Expected: Obama will campaign to bail out Detriot

Why not? Certainly if the federal government can come in and write unique and precedent-setting bankruptcy rules for General Motors, they can do the same thing for Detroit. For those of you who think Detroit’s problems belong to the city and Michigan, you’re wrong. You’re going to end up paying for it.

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Detroit goes for Chapter 9 municipal bankruptcy

Detroit is broke, and as we learned yesterday afternoon, the broken city has filed Chapter 9 bankruptcy. If accepted by the courts, it will allow city leaders to restructure their debt. But who gets to do the restructuring?

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Yet another bad idea from the Obama administration

Last Friday, the Obama administration issued a “recommendation” to Congress.  These reports always seem to come out on a Friday in the hopes, I suppose, that no one is paying attention.   This one, much like many other “recommendations”, is a kick in the whatever to the private sector. Read more

What happens when you run out of other people’s money?

Today, San Bernandino, California filed for bankruptcy.  This follows on the heels of the June bankruptcy filing for Stockton, California, and the July 4 filing for Mammoth Lakes, California. Read more

GM decides to “invest” in Europe

We learned today that Government Motors has decided to invest $335 million in a fabulously successful European auto maker.  Mercedes, Audi, BMW you guess?  Guess again. Read more

Government employees, think about this…

Bankruptcy. It is not exactly a pleasant thought, but it could be in your future. Unthinkable? Read on… Read more

Shared Sacrifice (cont.)

We have heard repeatedly from Washington and Hartford that it will take shared sacrifice to solve the fiscal problems facing our states and the nation. But somehow when it comes to the public sector shared sacrifice means taxing the private sector and at most “freezing” spending and reducing already generous benefits in the public sector. Well let’s take a look at some of the sacrifices already made in the private sector. Read more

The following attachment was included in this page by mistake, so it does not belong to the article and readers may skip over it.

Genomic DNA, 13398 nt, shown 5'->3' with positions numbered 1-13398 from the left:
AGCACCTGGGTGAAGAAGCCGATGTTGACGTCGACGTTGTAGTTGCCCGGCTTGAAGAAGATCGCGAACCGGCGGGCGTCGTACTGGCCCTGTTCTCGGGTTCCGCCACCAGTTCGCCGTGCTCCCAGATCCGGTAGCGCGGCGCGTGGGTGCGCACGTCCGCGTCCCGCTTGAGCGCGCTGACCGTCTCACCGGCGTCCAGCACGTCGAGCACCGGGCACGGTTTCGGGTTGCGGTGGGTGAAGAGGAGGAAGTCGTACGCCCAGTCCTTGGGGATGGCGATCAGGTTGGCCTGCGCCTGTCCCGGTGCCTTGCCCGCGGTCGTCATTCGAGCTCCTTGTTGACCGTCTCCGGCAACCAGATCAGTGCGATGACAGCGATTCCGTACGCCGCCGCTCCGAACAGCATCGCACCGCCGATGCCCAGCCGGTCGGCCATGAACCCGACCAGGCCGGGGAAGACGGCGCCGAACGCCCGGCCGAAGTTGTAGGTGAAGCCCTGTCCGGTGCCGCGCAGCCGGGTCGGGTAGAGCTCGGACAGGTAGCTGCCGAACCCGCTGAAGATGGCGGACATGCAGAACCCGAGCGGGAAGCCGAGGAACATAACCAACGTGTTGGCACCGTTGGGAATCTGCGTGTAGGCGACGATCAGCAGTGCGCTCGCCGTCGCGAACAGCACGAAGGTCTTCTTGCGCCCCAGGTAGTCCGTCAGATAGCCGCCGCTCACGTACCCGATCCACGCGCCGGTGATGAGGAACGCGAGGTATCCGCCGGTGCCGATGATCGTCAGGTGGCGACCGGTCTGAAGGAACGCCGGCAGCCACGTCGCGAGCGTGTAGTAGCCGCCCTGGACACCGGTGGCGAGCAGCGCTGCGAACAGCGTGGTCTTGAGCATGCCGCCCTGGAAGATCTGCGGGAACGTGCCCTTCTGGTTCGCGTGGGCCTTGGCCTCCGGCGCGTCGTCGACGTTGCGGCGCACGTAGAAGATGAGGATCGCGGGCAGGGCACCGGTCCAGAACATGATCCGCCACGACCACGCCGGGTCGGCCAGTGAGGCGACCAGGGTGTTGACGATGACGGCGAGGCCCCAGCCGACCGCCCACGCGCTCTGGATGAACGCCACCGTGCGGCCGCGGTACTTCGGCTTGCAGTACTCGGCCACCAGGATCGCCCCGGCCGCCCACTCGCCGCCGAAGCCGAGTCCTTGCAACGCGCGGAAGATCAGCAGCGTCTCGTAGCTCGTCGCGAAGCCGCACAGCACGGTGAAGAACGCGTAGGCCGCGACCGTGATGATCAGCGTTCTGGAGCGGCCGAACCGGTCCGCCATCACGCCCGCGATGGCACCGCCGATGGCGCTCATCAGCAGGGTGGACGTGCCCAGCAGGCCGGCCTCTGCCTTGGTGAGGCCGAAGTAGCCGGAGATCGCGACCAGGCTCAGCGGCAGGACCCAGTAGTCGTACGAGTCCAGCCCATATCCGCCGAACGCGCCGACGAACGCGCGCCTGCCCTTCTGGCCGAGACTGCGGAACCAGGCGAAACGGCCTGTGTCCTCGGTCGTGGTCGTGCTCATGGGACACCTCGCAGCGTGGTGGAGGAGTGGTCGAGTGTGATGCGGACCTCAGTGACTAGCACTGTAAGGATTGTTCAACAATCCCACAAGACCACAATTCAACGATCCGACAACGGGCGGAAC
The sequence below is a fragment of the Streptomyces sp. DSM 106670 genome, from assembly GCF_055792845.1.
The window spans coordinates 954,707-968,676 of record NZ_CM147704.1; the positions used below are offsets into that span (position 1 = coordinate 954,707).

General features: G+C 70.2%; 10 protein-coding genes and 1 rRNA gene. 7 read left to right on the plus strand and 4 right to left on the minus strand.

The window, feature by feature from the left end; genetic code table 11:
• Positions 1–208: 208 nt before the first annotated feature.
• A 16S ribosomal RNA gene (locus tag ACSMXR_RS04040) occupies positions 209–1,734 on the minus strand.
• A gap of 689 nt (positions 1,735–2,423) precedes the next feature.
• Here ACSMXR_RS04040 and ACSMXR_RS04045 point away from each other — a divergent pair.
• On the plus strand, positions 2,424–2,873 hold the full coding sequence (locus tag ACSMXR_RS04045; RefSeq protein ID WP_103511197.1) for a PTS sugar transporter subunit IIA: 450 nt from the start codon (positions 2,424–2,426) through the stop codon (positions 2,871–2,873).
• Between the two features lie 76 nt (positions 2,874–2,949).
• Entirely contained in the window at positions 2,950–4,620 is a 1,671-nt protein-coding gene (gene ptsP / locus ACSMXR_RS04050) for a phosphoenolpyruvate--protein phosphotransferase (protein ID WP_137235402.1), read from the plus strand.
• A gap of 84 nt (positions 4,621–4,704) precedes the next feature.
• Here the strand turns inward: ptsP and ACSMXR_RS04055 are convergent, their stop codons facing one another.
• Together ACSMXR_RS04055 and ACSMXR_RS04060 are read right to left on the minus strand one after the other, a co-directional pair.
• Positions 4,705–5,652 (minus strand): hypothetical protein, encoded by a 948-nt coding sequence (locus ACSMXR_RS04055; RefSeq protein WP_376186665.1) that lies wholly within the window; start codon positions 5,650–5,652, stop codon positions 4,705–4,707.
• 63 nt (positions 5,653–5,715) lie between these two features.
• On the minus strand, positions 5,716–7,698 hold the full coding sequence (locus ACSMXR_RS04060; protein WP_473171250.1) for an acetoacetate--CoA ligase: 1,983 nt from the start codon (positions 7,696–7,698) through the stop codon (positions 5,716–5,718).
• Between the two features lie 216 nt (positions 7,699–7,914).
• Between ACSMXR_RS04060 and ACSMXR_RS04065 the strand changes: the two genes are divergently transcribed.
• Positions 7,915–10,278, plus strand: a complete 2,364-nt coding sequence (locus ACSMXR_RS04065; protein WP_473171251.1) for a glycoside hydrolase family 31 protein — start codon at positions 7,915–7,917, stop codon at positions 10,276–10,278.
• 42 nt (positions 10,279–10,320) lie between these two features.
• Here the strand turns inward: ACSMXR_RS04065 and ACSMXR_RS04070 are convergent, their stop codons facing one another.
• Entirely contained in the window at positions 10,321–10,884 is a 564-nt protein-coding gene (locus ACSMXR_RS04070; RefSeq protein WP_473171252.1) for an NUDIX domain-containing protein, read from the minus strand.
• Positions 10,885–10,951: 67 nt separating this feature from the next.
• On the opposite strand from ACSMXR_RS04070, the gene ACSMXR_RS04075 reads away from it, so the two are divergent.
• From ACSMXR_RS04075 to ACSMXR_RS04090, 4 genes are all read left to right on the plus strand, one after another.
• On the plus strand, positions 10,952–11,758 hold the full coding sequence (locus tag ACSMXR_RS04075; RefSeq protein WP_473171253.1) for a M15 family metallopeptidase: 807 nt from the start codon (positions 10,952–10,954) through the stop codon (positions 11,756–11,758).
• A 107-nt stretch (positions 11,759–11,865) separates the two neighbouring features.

Congress considering bankruptcy option for states, not just cities

Those of us who have even a brief history in business economics understand you can’t make promises that are unsustainable. You’d have to be a fool to make a business decision now, that would result in undetermined future liabilities decades in advance. That’s exactly what our municipalities, cities and states have done.

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Is bankruptcy court in your city’s future?

The small Detroit suburb of Hamtramck has asked the state of Michigan for permission to file for bankruptcy.  The facts leading up to this request are something you soon may be seeing all across the country.

It seems that the city will run out of money in February.  It began running million dollar deficits ten years ago, due, in large part to union contracts. 

City workers were entitled to annual wage increases at four times the inflation rate and eight paid weeks of vacation each year.  That’s in addition to 15 paid sick days, three paid emergency leave days, three paid personal days and one paid birthday.